Humor in Blue: The Bust

Quick thinking leads to a big haul

By Dave Grossi  |   Jun 28, 2017
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Undercover narcs are an odd bunch. Nobody gets ordered to do the kind of work they do. They apply for it, have to be interviewed, have their work backgrounds reviewed, and if they’re lucky get to spend countless hours away from their families, looking like something the cat dragged in, and then watching as the brass announce the great work the “agency” did with quantities upon quantities of drugs, money, and guns displayed on the TV news.

Craig Conroy and Dickie Gleason were two of the lucky ones. They kind of found one another. They were both from different but neighboring agencies. Both were experienced narcs and had just been assigned to a county-wide narcotics task force. They were both known for their solid work ethics, their uncompromising honesty and integrity, their willingness to throw away their wrist watches when following a lead, and their ingenuity.

It was the ingenuity part that came into play one afternoon in a rundown section of this upstate N.Y. city, specifically a housing project known as Franklin Square. Dickie and Craig had managed to penetrate a large scale marijuana operation. Their leads brought them to Franklin Square one afternoon with the promise of some “weight” from a guy they had already purchased several ounces of weed from the week earlier; a guy known only as Rodney “The Dude.”

According to Rodney, he had a connection, an out-of-towner he called “The Jamaican,” who had some red-tip weed he was willing to let go for $800/lb. But this “meet” was only going to be an intro. At the designated time, a long white stretch Cadillac limo pulled up to Rodney’s location driven by a very large male. The limo’s driver, when fully extracted from the front seat, which took about 10 minutes, stood all of 6’7”and had to weigh 365 pounds. Mr. “Mt. Everest” proceeded to open the rear door from which a pint-sized replica of Bob Marley alighted.

Counting Rodney, the odds were quickly mounting in the dopers favor, and Dickie and Craig were getting a little concerned. Negotiations went favorably and the diminutive Jamaican reported that he actually had a “key” in the trunk of the limo that he’d let go now for the discount price of $1,500. While this seemed like a good deal, Dickie and Craig only had about $250 between them. After informing “The Jamaican” that the price might be acceptable, they told him they’d like to see the product first. Reggae Bob then sent Mt. Everest out to the limo and within two minutes, Mr. Everest came back carrying a kilo of weed in his huge hand like a loaf of bread.

“Can I see you for a minute, Dickie?” said Craig. “Look, we‘ve got about $250 on us. I see three options here. Behind Door Number One we have make a run for it. Behind Door Number Two has tin ourselves and lock these dudes up now for possession with Intent to sell since we don’t have $1,500. And behind Door Number Three is rip ‘em off and shoot our way out. Your call, Batman.”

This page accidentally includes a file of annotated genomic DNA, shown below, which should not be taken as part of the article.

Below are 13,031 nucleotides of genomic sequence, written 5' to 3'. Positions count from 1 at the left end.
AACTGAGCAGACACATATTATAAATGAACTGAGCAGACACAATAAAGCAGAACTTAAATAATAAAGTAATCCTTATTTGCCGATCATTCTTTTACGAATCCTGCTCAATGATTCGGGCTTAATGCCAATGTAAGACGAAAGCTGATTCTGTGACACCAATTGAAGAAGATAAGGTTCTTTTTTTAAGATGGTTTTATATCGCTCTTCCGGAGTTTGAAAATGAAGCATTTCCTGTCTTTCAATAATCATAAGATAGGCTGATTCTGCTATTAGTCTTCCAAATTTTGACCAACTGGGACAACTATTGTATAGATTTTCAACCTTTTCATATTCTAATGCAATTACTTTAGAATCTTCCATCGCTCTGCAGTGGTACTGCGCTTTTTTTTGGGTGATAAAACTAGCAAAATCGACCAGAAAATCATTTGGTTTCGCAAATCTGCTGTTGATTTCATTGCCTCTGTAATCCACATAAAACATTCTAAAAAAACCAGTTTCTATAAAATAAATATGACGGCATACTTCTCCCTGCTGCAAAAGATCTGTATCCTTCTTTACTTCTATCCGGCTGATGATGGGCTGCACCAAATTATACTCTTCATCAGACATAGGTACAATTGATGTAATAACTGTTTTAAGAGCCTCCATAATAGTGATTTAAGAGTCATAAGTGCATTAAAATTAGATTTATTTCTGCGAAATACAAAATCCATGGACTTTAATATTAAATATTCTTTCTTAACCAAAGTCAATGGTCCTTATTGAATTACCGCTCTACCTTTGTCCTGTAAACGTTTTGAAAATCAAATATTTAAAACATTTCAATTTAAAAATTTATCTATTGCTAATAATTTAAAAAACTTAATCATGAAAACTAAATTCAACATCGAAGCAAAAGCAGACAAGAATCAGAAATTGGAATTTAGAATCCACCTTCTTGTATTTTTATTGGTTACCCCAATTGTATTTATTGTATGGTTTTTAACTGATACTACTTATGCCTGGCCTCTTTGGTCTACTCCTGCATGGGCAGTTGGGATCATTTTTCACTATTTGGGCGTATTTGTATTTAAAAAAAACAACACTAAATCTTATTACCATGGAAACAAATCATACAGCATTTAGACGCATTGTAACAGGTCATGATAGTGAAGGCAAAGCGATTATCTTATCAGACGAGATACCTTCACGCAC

“Okay,” Dickie said. “Give me all your money and just follow my lead. When I give you the go ahead, we’ll lock ‘em up.”

Craig gave up his cash and went out momentarily to check on Rodney and Mt. Everest while Dickie and “The Jamaican” went into the kitchen to conduct business. After checking on Rodney, Craig joined Dickie and Mr. Marley in the kitchen. What follows next will go into the annals of drug arrest history.

Dickie took out his wad of cash, a mixture of $5s, $10s, and $20s, and counted out about $200, putting the stack on the kitchen counter in front of Mr. Jamaican. When he had a nice stack in front of the pint-sized dope dealer, Craig picked up the stack pretending to straighten out the pile of bills nice and neat but secretly passed them behind his back to Dickie. When Dickie’s count reached close to $250, Craig handed him another wad of bills and Dickie resumed his count. This little flim-flam continued until Dickie’s count reached $1,500. But when Mr. Jamaican looked at the pile, it sure didn’t look like $1,500 was on the counter.

“Wait a minute, Mon” said Mr. Jamaican. “Let ME count it dis time.”

“Sure, no problemo,” said Dickie as he reached for the stack. “I’ll help.”

Suddenly, a ham-sized hand slammed down on the counter and both Dickie and Craig realized that Mt. Everest, who was supposed to be out in the other room with Rodney had been watching this little behind-the-back operation. In the blink of an eye, both Craig and Dickie pulled their pocket pieces and announced: “Police. You’re under arrest! Down on the ground, now!”

When Rodney came running in, he was also proned-out. Craig then used the kitchen phone to call in “officers needs help” which prompted a quick response. When it was all said and done, Kevin “The Jamaican” McNeil, one of the biggest pot dealers in western N.Y.; his body guard, Leroy “Mt. Everest” Carswell; and Rodney “The Dude” Lanier were all booked on felony drug sale charges. Another 14 keys of pot were found in the trunk of the stretch limo.

Unfortunately, Craig and Dickie’s $250 was vouchered as evidence. They went back to the Task Force Office with no money in their pockets but with a nice feeling of satisfaction in their heads.

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Dave Grossi
Dave Grossi is a retired police lieutenant from upstate NY now residing in southwest FL. He was the Lead Instructor for the Calibre Press, Inc. Street Survival Seminars from 1988 through 2000.
Dave Grossi

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